Via Greg Mankiw, we find Alan Blinder qualifying his support for free trade. Greg seems to be taking it personally. Rather, we should just take his suggestion (my emphasis below) to its natural conclusion:
Mr. Blinder's answer is not protectionism, a word he utters with the contempt that Cold Warriors reserved for communism. Rather, Mr. Blinder still believes the principle British economist David Ricardo introduced 200 years ago: Nations prosper by focusing on things they do best -- their "comparative advantage" -- and trading with other nations with different strengths. He accepts the economic logic that U.S. trade with large low-wage countries like India and China will make all of them richer -- eventually. He acknowledges that trade can create jobs in the U.S. and bolster productivity growth.Fantastic. We can be a nation of barbers, gardeners, and custodians, and we can enforce this nirvana by favoring it in the tax code.
But he says the harm done when some lose jobs and others get them will be far more painful and disruptive than trade advocates acknowledge. He wants government to do far more for displaced workers than the few months of retraining it offers today. He thinks the U.S. education system must be revamped so it prepares workers for jobs that can't easily go overseas, and is contemplating changes to the tax code that would reward companies that produce jobs that stay in the U.S.
Jobs have many characteristics. It is true that for the purposes of talking about jobs in trade policy, economists often collapse these characteristics into a single characteristic, the wage at a point in time. Blinder is correctly pointing out that another characteristic is the risk associated with that wage in the future. That risk could come from a number of sources, of which foreign competition is just one.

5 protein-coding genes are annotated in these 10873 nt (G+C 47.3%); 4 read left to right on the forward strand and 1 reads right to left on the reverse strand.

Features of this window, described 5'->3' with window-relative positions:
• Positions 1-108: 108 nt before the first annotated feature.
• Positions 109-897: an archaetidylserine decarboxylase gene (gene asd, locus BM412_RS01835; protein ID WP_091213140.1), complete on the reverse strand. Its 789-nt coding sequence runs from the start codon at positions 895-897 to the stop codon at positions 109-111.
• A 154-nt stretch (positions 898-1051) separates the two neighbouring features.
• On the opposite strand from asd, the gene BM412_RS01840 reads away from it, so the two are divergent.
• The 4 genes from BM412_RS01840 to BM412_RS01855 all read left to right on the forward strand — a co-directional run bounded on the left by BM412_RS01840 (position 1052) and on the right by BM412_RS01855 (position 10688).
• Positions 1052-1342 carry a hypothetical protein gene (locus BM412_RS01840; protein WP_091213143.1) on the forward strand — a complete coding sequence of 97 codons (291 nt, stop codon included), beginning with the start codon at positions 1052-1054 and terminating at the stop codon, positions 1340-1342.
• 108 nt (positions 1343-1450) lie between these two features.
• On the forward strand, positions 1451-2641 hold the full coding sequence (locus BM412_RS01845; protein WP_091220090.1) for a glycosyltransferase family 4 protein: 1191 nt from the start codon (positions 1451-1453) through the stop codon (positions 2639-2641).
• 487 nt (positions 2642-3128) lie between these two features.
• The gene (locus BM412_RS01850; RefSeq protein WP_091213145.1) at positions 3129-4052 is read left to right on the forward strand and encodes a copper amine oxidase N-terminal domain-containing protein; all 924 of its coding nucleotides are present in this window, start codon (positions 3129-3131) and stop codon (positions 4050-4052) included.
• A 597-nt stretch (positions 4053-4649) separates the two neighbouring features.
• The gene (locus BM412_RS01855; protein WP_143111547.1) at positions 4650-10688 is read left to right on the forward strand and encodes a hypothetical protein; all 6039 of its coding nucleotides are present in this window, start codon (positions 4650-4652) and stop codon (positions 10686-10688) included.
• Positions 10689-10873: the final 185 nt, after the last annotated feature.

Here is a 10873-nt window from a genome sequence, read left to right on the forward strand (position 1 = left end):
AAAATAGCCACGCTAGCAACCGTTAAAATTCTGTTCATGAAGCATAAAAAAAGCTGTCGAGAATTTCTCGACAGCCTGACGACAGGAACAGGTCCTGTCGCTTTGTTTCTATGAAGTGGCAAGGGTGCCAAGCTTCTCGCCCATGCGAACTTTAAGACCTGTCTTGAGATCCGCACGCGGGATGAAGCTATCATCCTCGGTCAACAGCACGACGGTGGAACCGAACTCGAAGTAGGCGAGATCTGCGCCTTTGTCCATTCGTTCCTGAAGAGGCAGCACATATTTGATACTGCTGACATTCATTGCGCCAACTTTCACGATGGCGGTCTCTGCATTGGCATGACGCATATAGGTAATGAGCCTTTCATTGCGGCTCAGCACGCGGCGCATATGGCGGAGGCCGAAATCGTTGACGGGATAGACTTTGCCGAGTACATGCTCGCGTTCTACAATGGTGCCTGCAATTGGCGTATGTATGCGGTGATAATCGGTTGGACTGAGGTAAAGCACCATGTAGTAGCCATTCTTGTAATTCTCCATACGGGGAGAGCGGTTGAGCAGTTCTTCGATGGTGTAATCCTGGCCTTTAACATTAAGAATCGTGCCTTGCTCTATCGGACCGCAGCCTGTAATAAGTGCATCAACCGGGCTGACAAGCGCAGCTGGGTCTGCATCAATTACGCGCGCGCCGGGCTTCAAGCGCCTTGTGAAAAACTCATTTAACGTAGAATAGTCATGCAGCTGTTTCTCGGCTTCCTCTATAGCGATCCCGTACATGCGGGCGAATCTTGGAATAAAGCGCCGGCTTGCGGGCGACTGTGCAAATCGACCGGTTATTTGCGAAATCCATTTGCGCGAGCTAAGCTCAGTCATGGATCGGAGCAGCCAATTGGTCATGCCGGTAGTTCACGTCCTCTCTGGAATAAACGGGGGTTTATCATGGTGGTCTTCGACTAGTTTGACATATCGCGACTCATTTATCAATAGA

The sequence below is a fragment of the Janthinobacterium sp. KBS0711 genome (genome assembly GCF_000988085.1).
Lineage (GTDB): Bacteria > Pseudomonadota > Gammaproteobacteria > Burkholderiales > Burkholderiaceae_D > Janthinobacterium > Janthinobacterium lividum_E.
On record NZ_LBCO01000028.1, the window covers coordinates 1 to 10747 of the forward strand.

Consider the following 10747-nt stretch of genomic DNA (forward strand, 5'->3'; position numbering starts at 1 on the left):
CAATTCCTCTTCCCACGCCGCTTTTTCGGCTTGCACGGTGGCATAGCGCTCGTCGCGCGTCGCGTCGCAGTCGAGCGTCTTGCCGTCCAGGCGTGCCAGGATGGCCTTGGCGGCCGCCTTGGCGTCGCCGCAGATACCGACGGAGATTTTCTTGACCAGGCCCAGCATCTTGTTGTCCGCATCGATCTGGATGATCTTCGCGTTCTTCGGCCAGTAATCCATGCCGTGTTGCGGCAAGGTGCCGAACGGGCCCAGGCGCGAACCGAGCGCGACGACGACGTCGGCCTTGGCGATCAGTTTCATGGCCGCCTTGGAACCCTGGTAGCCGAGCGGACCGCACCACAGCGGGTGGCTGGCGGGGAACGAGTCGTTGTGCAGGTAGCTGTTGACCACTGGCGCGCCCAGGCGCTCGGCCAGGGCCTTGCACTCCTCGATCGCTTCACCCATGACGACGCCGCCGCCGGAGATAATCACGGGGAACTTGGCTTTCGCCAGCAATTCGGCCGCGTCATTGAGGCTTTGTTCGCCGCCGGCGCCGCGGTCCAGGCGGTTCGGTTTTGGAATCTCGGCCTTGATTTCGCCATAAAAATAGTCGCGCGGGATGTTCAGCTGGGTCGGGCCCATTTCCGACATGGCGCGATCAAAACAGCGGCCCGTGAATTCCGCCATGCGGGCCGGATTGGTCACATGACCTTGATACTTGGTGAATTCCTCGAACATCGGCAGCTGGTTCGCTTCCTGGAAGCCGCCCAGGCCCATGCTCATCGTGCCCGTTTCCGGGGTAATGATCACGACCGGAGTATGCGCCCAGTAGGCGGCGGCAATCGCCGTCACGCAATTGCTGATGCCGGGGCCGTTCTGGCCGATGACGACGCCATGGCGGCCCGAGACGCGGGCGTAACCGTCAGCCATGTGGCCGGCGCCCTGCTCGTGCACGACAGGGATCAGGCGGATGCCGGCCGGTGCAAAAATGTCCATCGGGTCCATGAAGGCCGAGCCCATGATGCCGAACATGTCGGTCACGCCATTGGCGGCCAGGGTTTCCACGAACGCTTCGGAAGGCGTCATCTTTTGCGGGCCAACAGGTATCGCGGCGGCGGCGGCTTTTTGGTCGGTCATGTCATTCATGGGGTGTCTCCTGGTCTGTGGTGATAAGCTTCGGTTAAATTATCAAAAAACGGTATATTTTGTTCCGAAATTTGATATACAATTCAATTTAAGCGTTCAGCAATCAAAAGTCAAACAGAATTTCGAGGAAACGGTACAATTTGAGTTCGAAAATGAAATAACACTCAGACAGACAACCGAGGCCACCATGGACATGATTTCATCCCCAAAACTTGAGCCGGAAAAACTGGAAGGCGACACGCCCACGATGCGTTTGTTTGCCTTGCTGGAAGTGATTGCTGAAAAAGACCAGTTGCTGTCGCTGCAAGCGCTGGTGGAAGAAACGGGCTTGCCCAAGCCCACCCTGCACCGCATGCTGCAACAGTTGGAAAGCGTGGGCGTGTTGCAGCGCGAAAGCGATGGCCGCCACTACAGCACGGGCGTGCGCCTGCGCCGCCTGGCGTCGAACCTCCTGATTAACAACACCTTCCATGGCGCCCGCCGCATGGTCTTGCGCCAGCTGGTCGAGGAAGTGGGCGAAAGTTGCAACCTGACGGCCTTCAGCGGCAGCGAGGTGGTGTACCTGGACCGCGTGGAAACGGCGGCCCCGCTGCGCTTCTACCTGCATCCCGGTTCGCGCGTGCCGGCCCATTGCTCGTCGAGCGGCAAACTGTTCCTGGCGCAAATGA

When people choose jobs, they have the freedom to trade off among the characteristics embodied in each job. Standard economic analysis would suggest that, for jobs that require the same degree of skills, those that offered more risk would also have to offer higher average wages to compensate. Starting from an equilibrium in which workers have information that is no worse than the government about the terms of this tradeoff, a policy that favored less risky wages would necessarily generate lower expected wages. What's the compelling interest by the government to justify this shift in outcomes?
I can think of two. First, one could assert that the government has better information than the public about relative risks and rewards. Second, one could assert that the social cost of risky jobs is higher than the private cost, i.e. that the government bears a fiscal cost of people being employed in jobs with higher compensation risk. I am skeptical in both cases, but I would be interested in hearing other perspectives.